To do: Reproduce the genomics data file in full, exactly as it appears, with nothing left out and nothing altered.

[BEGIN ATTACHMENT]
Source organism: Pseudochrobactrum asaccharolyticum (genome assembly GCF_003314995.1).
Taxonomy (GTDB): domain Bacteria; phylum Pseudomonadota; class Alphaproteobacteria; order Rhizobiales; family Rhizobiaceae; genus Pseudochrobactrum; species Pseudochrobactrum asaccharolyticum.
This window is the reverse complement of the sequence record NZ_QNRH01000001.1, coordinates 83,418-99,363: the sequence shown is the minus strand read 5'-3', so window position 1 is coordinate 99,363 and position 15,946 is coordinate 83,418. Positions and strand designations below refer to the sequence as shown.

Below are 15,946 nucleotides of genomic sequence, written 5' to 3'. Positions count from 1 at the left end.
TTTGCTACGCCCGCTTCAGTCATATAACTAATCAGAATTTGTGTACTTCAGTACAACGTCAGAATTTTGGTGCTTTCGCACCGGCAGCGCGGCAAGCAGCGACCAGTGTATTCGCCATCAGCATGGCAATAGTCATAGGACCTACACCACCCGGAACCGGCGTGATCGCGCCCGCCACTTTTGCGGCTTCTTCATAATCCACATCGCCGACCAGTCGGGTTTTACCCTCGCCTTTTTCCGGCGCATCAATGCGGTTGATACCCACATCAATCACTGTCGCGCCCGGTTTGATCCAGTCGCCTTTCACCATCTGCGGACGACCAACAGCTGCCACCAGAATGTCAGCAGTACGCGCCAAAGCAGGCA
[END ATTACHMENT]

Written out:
Source organism: Pseudochrobactrum asaccharolyticum (genome assembly GCF_003314995.1).
Taxonomy (GTDB): domain Bacteria; phylum Pseudomonadota; class Alphaproteobacteria; order Rhizobiales; family Rhizobiaceae; genus Pseudochrobactrum; species Pseudochrobactrum asaccharolyticum.
This window is the reverse complement of the sequence record NZ_QNRH01000001.1, coordinates 83,418-99,363: the sequence shown is the minus strand read 5'-3', so window position 1 is coordinate 99,363 and position 15,946 is coordinate 83,418. Positions and strand designations below refer to the sequence as shown.

Below are 15,946 nucleotides of genomic sequence, written 5' to 3'. Positions count from 1 at the left end.
TTTGCTACGCCCGCTTCAGTCATATAACTAATCAGAATTTGTGTACTTCAGTACAACGTCAGAATTTTGGTGCTTTCGCACCGGCAGCGCGGCAAGCAGCGACCAGTGTATTCGCCATCAGCATGGCAATAGTCATAGGACCTACACCACCCGGAACCGGCGTGATCGCGCCCGCCACTTTTGCGGCTTCTTCATAATCCACATCGCCGACCAGTCGGGTTTTACCCTCGCCTTTTTCCGGCGCATCAATGCGGTTGATACCCACATCAATCACTGTCGCGCCCGGTTTGATCCAGTCGCCTTTCACCATCTGCGGACGACCAACAGCTGCCACCAGAATGTCAGCAGTACGCGCCAAAGCAGGCA